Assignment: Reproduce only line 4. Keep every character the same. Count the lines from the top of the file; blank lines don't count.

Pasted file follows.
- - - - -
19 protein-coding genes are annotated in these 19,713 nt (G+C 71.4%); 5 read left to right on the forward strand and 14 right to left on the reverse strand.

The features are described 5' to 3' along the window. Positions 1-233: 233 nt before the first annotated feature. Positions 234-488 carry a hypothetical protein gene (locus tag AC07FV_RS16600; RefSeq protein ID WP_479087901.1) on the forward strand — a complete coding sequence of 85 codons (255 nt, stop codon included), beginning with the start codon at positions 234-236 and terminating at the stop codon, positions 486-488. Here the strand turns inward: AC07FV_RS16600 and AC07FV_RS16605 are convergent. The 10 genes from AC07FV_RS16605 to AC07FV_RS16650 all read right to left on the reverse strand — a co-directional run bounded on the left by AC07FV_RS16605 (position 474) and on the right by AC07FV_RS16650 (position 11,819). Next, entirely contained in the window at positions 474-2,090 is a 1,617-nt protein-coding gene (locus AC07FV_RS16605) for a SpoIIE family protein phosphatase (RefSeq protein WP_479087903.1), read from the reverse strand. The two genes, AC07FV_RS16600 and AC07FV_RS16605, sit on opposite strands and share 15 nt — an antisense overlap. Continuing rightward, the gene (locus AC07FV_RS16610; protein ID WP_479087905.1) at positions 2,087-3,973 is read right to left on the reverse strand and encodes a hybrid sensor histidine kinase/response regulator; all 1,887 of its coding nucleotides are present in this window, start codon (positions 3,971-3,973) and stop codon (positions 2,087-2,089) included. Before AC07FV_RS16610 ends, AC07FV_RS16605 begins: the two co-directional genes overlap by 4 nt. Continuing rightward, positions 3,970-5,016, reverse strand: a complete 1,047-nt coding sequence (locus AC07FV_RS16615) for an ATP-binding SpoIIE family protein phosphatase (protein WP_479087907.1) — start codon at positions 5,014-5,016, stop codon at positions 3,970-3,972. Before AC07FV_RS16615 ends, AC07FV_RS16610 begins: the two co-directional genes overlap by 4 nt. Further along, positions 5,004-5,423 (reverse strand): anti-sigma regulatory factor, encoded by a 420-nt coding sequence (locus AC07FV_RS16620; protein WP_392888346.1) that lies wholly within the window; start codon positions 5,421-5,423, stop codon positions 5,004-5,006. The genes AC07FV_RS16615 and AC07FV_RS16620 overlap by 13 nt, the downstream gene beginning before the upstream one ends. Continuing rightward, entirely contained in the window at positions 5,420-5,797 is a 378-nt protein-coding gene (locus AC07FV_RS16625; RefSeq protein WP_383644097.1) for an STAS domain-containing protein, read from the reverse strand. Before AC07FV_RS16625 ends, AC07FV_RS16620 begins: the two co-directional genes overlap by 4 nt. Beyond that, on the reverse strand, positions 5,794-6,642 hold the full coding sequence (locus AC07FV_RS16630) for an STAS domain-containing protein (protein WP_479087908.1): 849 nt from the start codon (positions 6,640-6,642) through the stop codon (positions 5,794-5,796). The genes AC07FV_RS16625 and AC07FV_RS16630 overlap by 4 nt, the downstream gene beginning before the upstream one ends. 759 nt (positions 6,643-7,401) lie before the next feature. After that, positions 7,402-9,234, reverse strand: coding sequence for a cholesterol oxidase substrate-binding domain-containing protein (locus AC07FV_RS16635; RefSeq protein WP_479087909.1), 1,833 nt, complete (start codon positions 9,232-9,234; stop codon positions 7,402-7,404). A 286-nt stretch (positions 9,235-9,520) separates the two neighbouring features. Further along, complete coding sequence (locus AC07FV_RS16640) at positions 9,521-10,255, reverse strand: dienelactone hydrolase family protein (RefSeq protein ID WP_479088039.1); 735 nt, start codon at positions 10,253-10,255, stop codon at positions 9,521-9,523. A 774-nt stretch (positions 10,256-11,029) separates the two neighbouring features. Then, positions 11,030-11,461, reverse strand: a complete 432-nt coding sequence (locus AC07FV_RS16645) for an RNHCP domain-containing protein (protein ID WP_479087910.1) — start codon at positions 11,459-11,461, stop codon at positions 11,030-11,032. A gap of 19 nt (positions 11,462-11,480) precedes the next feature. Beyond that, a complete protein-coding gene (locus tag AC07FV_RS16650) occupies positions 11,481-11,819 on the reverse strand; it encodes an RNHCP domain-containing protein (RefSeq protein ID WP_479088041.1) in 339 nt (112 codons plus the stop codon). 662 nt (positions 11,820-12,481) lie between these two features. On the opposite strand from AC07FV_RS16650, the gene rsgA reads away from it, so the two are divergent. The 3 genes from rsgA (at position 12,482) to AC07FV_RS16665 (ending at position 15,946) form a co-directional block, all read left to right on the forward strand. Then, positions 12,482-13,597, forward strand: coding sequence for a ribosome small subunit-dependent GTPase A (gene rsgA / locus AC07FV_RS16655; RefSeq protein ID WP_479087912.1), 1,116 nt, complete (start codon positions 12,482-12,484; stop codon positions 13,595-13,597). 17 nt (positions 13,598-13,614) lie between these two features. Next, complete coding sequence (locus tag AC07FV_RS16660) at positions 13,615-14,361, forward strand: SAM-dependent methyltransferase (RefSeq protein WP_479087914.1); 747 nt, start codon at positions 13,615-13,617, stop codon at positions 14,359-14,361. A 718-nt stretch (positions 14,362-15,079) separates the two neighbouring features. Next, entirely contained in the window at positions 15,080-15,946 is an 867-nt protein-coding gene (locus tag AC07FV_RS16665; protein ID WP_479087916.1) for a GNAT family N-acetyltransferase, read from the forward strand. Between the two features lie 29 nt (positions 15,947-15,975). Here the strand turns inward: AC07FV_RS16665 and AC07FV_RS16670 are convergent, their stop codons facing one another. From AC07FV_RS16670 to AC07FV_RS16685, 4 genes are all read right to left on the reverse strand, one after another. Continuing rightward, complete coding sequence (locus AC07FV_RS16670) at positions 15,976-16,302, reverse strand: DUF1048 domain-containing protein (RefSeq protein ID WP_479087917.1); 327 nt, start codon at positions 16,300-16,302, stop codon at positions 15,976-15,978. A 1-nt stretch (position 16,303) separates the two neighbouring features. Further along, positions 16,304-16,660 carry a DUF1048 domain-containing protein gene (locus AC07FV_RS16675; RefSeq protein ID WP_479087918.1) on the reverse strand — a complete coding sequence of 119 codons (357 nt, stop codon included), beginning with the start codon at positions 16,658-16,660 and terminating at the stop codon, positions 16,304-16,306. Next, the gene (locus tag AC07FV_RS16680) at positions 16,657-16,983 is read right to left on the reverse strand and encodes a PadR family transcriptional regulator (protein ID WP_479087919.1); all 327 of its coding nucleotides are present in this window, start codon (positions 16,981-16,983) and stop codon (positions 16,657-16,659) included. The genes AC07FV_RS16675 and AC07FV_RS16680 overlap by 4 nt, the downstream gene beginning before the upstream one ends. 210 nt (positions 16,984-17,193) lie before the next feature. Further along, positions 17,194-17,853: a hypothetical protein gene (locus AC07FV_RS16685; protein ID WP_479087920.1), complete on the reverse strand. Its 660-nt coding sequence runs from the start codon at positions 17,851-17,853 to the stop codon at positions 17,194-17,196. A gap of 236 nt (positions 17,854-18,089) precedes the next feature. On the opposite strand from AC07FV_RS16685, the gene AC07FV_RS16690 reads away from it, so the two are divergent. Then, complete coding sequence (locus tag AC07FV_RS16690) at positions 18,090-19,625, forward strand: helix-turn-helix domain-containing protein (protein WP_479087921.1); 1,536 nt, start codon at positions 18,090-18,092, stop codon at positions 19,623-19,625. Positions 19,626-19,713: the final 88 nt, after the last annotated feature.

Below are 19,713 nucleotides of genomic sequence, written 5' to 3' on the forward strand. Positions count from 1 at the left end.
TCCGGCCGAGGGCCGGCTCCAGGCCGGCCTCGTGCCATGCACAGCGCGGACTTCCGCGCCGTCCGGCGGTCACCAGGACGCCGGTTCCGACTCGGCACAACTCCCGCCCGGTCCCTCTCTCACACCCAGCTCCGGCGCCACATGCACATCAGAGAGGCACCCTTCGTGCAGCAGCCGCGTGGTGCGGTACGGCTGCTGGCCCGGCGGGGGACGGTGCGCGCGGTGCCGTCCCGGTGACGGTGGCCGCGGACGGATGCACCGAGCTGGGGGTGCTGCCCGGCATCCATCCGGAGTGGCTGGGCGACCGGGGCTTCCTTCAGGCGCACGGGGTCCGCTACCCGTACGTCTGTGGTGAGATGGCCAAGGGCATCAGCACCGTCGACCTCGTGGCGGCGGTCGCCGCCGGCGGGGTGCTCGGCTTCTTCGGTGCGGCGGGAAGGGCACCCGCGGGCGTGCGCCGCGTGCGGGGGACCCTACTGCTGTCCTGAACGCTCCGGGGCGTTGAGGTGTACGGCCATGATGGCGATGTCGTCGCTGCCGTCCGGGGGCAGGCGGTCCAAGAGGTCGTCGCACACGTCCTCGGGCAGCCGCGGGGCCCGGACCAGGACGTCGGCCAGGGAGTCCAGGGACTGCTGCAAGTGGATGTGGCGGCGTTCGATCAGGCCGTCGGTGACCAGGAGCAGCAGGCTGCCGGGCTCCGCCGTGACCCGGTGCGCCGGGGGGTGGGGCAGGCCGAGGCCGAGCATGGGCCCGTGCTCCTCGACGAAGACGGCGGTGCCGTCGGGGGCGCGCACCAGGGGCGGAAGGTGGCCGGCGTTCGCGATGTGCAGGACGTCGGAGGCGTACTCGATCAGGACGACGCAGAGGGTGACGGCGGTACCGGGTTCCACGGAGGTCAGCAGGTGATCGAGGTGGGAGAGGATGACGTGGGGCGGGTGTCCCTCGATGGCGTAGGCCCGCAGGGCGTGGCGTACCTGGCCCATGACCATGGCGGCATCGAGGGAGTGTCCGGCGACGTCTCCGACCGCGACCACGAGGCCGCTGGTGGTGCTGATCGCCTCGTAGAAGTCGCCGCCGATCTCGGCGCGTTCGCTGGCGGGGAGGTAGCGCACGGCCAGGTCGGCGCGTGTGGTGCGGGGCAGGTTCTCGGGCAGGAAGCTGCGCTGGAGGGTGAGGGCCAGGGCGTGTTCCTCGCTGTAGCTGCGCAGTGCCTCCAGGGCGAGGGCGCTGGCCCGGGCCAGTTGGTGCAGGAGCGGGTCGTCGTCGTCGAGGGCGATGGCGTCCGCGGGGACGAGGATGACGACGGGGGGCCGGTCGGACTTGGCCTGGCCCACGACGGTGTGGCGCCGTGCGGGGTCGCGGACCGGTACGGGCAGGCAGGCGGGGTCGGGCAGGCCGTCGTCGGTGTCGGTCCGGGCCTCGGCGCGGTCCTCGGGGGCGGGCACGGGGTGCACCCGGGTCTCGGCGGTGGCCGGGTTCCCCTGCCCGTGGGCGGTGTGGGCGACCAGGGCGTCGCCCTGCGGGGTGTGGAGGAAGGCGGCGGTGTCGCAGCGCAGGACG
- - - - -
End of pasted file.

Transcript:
TCCGGCCGAGGGCCGGCTCCAGGCCGGCCTCGTGCCATGCACAGCGCGGACTTCCGCGCCGTCCGGCGGTCACCAGGACGCCGGTTCCGACTCGGCACAACTCCCGCCCGGTCCCTCTCTCACACCCAGCTCCGGCGCCACATGCACATCAGAGAGGCACCCTTCGTGCAGCAGCCGCGTGGTGCGGTACGGCTGCTGGCCCGGCGGGGGACGGTGCGCGCGGTGCCGTCCCGGTGACGGTGGCCGCGGACGGATGCACCGAGCTGGGGGTGCTGCCCGGCATCCATCCGGAGTGGCTGGGCGACCGGGGCTTCCTTCAGGCGCACGGGGTCCGCTACCCGTACGTCTGTGGTGAGATGGCCAAGGGCATCAGCACCGTCGACCTCGTGGCGGCGGTCGCCGCCGGCGGGGTGCTCGGCTTCTTCGGTGCGGCGGGAAGGGCACCCGCGGGCGTGCGCCGCGTGCGGGGGACCCTACTGCTGTCCTGAACGCTCCGGGGCGTTGAGGTGTACGGCCATGATGGCGATGTCGTCGCTGCCGTCCGGGGGCAGGCGGTCCAAGAGGTCGTCGCACACGTCCTCGGGCAGCCGCGGGGCCCGGACCAGGACGTCGGCCAGGGAGTCCAGGGACTGCTGCAAGTGGATGTGGCGGCGTTCGATCAGGCCGTCGGTGACCAGGAGCAGCAGGCTGCCGGGCTCCGCCGTGACCCGGTGCGCCGGGGGGTGGGGCAGGCCGAGGCCGAGCATGGGCCCGTGCTCCTCGACGAAGACGGCGGTGCCGTCGGGGGCGCGCACCAGGGGCGGAAGGTGGCCGGCGTTCGCGATGTGCAGGACGTCGGAGGCGTACTCGATCAGGACGACGCAGAGGGTGACGGCGGTACCGGGTTCCACGGAGGTCAGCAGGTGATCGAGGTGGGAGAGGATGACGTGGGGCGGGTGTCCCTCGATGGCGTAGGCCCGCAGGGCGTGGCGTACCTGGCCCATGACCATGGCGGCATCGAGGGAGTGTCCGGCGACGTCTCCGACCGCGACCACGAGGCCGCTGGTGGTGCTGATCGCCTCGTAGAAGTCGCCGCCGATCTCGGCGCGTTCGCTGGCGGGGAGGTAGCGCACGGCCAGGTCGGCGCGTGTGGTGCGGGGCAGGTTCTCGGGCAGGAAGCTGCGCTGGAGGGTGAGGGCCAGGGCGTGTTCCTCGCTGTAGCTGCGCAGTGCCTCCAGGGCGAGGGCGCTGGCCCGGGCCAGTTGGTGCAGGAGCGGGTCGTCGTCGTCGAGGGCGATGGCGTCCGCGGGGACGAGGATGACGACGGGGGGCCGGTCGGACTTGGCCTGGCCCACGACGGTGTGGCGCCGTGCGGGGTCGCGGACCGGTACGGGCAGGCAGGCGGGGTCGGGCAGGCCGTCGTCGGTGTCGGTCCGGGCCTCGGCGCGGTCCTCGGGGGCGGGCACGGGGTGCACCCGGGTCTCGGCGGTGGCCGGGTTCCCCTGCCCGTGGGCGGTGTGGGCGACCAGGGCGTCGCCCTGCGGGGTGTGGAGGAAGGCGGCGGTGTCGCAGCGCAGGACG